A: The exercise stress test tells us when narrowed arteries cause a shortage of blood going to the heart. It is still a vital risk indicator. LDL cholesterol is important to watch because it can narrow and clog arteries. There are two types of LDL cholesterol, the bad kind and the really bad kind, which we call oxidized LDL cholesterol. The available cholesterol test does not differentiate between these two types; it only tells a person’s total LDL level. However, this bad, oxidized type, which hurts the arteries and speeds up plaque formation, has a direct correlation to CRP levels. Arteries can produce CRP directly at sites where there is cholesterol buildup. So, hs-CRP testing offers a window into how much of the especially bad cholesterol a person has in his or her blood.
Q: How often should CRP levels be tested?
A: There’s no cookbook solution. If someone comes in high and then works on lowering their CRP levels, I might re-check it in a month or two. But, if the initial level is low, I may not check it again for two-to-five years. It really depends on the patient and adoption of lifestyle changes or other treatments.
Q: Is arterial inflammation the only cause of high CRP?
A: Inflammation in the body due, for instance, to infection or a serious arthritic flare, can raise CRP. Before getting an hs- CRP test, patients should tell their doctors if they are experiencing health problems that can cause general inflammation, for example, joint problems or a respiratory infection. If tested while ill or injured, and hs-CRP comes back elevated, it’s important to get re-tested once healthy. But, pinpointing an alternative reason for a high hs-CRP reading doesn’t eliminate the increased risk for heart disease or the value of the hs-CRP test. Inflammation anywhere in the body makes the arteries vulnerable because the cells and substances in the body that drive inflammation are thrown into high gear. Inflammation itself fuels further inflammation.
Q: What can I do if my hs-CRP level is high?
A: Inflammation should be treated by lifestyle change, such as losing weight, exercising, controlling diabetes, stopping smoking, controlling high blood pressure, and reducing alcohol intake. Antithrombotic medications such as aspirin or clopidogrel may provide protection. Cholesterol-lowering statin drugs and ACE inhibitors may also reduce CRP. Your doctor will prescribe the correct medications and dosage to treat your condition.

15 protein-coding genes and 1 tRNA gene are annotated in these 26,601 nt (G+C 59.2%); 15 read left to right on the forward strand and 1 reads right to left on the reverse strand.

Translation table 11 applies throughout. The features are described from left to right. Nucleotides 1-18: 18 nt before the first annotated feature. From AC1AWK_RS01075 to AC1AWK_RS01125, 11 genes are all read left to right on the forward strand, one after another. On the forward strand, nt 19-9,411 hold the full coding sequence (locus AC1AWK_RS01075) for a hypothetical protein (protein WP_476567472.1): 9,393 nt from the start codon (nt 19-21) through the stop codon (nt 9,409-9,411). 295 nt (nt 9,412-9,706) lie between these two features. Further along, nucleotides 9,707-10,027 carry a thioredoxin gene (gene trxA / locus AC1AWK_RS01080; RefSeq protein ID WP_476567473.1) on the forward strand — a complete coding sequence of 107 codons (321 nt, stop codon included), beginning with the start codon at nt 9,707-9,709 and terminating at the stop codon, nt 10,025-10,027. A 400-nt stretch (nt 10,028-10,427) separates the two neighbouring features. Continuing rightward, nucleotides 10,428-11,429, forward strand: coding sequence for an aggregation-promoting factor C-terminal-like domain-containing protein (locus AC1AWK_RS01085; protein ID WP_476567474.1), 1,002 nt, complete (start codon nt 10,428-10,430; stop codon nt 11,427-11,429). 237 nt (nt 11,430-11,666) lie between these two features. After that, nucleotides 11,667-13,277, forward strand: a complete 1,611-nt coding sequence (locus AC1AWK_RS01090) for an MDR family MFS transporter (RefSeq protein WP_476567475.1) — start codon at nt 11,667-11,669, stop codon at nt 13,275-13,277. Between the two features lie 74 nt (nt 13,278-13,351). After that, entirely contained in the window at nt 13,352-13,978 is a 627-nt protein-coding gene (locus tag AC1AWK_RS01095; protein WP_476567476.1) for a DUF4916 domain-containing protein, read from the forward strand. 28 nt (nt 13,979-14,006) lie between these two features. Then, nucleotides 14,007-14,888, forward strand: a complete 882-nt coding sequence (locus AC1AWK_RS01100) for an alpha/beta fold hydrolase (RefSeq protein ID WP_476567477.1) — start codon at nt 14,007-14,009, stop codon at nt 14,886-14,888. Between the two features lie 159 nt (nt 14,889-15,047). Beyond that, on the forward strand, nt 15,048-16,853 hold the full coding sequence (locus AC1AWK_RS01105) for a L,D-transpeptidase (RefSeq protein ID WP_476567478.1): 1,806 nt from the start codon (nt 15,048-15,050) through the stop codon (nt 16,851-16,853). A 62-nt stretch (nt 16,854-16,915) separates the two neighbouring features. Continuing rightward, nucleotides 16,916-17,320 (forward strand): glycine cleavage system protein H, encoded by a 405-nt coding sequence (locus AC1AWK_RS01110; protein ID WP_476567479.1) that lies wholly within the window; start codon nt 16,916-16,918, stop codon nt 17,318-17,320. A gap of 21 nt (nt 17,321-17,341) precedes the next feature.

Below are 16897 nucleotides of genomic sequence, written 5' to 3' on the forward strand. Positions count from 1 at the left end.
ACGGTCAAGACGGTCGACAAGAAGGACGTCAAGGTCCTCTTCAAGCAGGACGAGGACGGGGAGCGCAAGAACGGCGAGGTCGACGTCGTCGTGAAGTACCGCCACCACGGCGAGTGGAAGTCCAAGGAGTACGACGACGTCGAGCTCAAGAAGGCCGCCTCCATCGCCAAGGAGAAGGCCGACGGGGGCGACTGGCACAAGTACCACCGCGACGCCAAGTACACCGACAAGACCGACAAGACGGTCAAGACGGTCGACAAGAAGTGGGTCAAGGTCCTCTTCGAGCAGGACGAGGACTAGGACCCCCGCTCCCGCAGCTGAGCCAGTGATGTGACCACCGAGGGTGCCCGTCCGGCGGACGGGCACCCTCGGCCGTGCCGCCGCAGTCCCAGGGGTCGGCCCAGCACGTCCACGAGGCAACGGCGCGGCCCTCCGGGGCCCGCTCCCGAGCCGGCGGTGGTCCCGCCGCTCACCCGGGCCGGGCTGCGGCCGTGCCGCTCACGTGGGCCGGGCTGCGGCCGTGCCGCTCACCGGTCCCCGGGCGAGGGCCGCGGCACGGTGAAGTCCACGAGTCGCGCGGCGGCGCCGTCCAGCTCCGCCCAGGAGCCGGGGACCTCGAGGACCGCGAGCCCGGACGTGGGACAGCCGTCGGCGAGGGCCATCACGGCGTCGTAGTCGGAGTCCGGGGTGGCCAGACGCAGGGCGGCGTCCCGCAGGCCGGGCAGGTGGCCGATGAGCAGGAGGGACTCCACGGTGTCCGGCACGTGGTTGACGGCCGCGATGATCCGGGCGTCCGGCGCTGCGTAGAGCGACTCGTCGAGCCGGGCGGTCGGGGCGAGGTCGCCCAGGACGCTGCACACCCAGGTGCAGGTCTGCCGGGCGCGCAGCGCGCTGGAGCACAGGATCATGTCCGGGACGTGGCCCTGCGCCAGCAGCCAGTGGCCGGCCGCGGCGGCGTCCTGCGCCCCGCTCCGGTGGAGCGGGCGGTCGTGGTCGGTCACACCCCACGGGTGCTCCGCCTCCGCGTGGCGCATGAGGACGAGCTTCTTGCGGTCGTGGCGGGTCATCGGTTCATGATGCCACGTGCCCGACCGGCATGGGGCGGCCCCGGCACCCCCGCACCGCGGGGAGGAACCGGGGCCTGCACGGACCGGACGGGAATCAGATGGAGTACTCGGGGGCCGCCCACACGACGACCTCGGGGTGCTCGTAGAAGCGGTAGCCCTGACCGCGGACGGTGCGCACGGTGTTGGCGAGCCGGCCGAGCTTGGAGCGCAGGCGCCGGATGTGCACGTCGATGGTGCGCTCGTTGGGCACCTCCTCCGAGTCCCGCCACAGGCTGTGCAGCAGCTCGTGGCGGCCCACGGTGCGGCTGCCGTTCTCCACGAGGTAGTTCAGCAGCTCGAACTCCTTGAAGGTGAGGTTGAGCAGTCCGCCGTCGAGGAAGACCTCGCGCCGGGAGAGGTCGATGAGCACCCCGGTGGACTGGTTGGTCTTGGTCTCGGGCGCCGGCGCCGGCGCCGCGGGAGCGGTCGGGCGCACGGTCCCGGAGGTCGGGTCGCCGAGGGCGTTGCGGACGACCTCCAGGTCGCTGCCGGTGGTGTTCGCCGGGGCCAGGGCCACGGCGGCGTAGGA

Less than 1.0 mg/L = Low Risk for CVD
1.0-2.9 mg/L = Intermediate Risk for CVD
Greater than 3.0 mg/L High Risk for CVD
Are There Ways to Lower Your CRP Levels Without Statins?
According to Dr. Mark Liponis in Ultralongevity, you can lower your CRP levels in the following ways.
- Consume small oily fish twice a week or start taking a high quality fish oil capsule(s)
- Get a full 1000 IUs of vitamin D
- Get enough sleep & treat sleep apnea if you have it
- Take a multivitamin
- Get 20 grams of fiber for every 1,000 calories you eat per day
- Stay hydrated
- Watch your belly fat--women should keep it less than 30 inches, men under 40 inches.
- Eat lots of fruit & vegetables high in antioxidants--kale, collards, Swiss chard and spinach are highest in this category. See the ORAC (oxygen radical absorption scale) list of the antioxidant rankings in my green smoothie post.
- Omega-3 fatty acids (fatty fish/fish oil)
- Foods high in magnesium--400 mg a day is needed. Consider taking a supplement if you aren't getting adequate amounts in your diet
- Phytostanols or sterols--they displace the cholesterol in your arteries. Can be found in food products enriched with Corowise or in Endur Phytosterol capsules.
- 1/2 regular aspirin (162 mg) or 2 baby aspirins every day if you're a man over 35 or woman over 40 (use with caution because of gastric upset & bleeding risk) Talk to your physician about this one!
- Floss your teeth daily
- Take a curcumin capsule (a component of the spice turmeric which has anti-inflammatory properties)